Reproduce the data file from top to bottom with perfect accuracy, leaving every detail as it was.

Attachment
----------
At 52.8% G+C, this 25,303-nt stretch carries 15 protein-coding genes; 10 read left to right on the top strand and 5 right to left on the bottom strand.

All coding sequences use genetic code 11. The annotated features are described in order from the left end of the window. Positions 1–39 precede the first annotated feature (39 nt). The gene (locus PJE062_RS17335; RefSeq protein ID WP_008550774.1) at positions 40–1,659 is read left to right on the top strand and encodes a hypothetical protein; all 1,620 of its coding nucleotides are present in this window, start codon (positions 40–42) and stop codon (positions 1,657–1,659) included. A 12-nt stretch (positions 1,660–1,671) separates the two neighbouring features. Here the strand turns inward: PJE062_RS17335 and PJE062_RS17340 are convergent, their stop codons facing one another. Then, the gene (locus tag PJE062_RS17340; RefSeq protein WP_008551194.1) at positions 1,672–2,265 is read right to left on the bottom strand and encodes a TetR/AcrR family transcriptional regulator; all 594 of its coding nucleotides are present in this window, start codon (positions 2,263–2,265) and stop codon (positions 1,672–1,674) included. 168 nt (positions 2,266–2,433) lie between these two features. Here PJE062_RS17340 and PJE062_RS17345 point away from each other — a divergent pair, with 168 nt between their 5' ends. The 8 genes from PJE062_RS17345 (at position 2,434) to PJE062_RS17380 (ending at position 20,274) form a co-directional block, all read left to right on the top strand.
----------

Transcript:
At 52.8% G+C, this 25,303-nt stretch carries 15 protein-coding genes; 10 read left to right on the top strand and 5 right to left on the bottom strand.

All coding sequences use genetic code 11. The annotated features are described in order from the left end of the window. Positions 1–39 precede the first annotated feature (39 nt). The gene (locus PJE062_RS17335; RefSeq protein ID WP_008550774.1) at positions 40–1,659 is read left to right on the top strand and encodes a hypothetical protein; all 1,620 of its coding nucleotides are present in this window, start codon (positions 40–42) and stop codon (positions 1,657–1,659) included. A 12-nt stretch (positions 1,660–1,671) separates the two neighbouring features. Here the strand turns inward: PJE062_RS17335 and PJE062_RS17340 are convergent, their stop codons facing one another. Then, the gene (locus tag PJE062_RS17340; RefSeq protein WP_008551194.1) at positions 1,672–2,265 is read right to left on the bottom strand and encodes a TetR/AcrR family transcriptional regulator; all 594 of its coding nucleotides are present in this window, start codon (positions 2,263–2,265) and stop codon (positions 1,672–1,674) included. 168 nt (positions 2,266–2,433) lie between these two features. Here PJE062_RS17340 and PJE062_RS17345 point away from each other — a divergent pair, with 168 nt between their 5' ends. The 8 genes from PJE062_RS17345 (at position 2,434) to PJE062_RS17380 (ending at position 20,274) form a co-directional block, all read left to right on the top strand.